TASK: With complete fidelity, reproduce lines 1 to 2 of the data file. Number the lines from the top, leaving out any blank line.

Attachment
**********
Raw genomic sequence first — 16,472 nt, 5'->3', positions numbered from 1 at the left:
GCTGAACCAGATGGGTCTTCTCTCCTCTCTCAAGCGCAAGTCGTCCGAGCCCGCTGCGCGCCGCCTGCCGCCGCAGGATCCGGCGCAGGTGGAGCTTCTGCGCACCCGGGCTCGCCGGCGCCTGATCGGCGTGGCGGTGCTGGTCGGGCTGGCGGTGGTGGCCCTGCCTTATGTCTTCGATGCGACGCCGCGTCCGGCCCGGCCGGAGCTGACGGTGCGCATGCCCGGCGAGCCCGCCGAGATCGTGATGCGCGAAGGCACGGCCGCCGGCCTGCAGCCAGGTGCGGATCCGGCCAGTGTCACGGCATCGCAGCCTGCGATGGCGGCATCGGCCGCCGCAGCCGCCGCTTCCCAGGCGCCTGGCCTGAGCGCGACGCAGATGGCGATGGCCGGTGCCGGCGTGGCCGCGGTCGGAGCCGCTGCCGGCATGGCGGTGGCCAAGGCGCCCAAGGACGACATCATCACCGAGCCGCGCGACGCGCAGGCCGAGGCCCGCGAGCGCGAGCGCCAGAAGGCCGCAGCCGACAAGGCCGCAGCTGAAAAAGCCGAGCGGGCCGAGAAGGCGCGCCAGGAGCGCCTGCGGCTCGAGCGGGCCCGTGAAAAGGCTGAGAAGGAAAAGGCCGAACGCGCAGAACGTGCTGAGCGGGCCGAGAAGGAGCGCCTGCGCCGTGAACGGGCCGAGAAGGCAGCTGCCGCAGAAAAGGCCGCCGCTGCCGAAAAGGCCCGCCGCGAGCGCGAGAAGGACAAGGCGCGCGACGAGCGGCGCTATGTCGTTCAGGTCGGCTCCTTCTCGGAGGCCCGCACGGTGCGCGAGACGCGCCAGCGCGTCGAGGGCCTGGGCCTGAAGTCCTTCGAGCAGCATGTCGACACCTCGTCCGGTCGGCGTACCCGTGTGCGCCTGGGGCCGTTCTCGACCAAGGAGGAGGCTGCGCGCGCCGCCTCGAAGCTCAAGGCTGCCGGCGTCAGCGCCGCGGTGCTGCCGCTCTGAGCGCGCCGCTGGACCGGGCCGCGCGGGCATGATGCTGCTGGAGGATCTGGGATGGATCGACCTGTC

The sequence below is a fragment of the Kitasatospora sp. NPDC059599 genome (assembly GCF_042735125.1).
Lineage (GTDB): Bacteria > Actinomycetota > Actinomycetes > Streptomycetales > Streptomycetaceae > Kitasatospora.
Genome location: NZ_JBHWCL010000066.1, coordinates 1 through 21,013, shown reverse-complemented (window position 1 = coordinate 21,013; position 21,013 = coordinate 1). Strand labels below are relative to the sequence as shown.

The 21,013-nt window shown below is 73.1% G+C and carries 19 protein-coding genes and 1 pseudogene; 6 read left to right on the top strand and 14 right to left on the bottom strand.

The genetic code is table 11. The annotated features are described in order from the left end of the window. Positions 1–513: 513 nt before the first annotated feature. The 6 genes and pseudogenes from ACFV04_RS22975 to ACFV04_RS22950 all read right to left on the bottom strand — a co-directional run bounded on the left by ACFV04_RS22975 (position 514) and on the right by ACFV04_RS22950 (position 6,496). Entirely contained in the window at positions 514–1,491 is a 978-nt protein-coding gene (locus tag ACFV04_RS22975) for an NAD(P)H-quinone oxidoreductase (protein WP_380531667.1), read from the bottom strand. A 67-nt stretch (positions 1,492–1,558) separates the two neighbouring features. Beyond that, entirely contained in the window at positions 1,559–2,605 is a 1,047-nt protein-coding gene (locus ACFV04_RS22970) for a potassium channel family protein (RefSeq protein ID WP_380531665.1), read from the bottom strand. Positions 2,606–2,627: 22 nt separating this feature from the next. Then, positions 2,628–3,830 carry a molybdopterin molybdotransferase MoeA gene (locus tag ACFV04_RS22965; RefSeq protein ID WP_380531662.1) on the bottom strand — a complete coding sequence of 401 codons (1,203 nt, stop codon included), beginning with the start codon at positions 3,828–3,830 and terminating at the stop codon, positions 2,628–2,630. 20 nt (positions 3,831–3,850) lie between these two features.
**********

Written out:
Raw genomic sequence first — 16,472 nt, 5'->3', positions numbered from 1 at the left:
GCTGAACCAGATGGGTCTTCTCTCCTCTCTCAAGCGCAAGTCGTCCGAGCCCGCTGCGCGCCGCCTGCCGCCGCAGGATCCGGCGCAGGTGGAGCTTCTGCGCACCCGGGCTCGCCGGCGCCTGATCGGCGTGGCGGTGCTGGTCGGGCTGGCGGTGGTGGCCCTGCCTTATGTCTTCGATGCGACGCCGCGTCCGGCCCGGCCGGAGCTGACGGTGCGCATGCCCGGCGAGCCCGCCGAGATCGTGATGCGCGAAGGCACGGCCGCCGGCCTGCAGCCAGGTGCGGATCCGGCCAGTGTCACGGCATCGCAGCCTGCGATGGCGGCATCGGCCGCCGCAGCCGCCGCTTCCCAGGCGCCTGGCCTGAGCGCGACGCAGATGGCGATGGCCGGTGCCGGCGTGGCCGCGGTCGGAGCCGCTGCCGGCATGGCGGTGGCCAAGGCGCCCAAGGACGACATCATCACCGAGCCGCGCGACGCGCAGGCCGAGGCCCGCGAGCGCGAGCGCCAGAAGGCCGCAGCCGACAAGGCCGCAGCTGAAAAAGCCGAGCGGGCCGAGAAGGCGCGCCAGGAGCGCCTGCGGCTCGAGCGGGCCCGTGAAAAGGCTGAGAAGGAAAAGGCCGAACGCGCAGAACGTGCTGAGCGGGCCGAGAAGGAGCGCCTGCGCCGTGAACGGGCCGAGAAGGCAGCTGCCGCAGAAAAGGCCGCCGCTGCCGAAAAGGCCCGCCGCGAGCGCGAGAAGGACAAGGCGCGCGACGAGCGGCGCTATGTCGTTCAGGTCGGCTCCTTCTCGGAGGCCCGCACGGTGCGCGAGACGCGCCAGCGCGTCGAGGGCCTGGGCCTGAAGTCCTTCGAGCAGCATGTCGACACCTCGTCCGGTCGGCGTACCCGTGTGCGCCTGGGGCCGTTCTCGACCAAGGAGGAGGCTGCGCGCGCCGCCTCGAAGCTCAAGGCTGCCGGCGTCAGCGCCGCGGTGCTGCCGCTCTGAGCGCGCCGCTGGACCGGGCCGCGCGGGCATGATGCTGCTGGAGGATCTGGGATGGATCGACCTGTC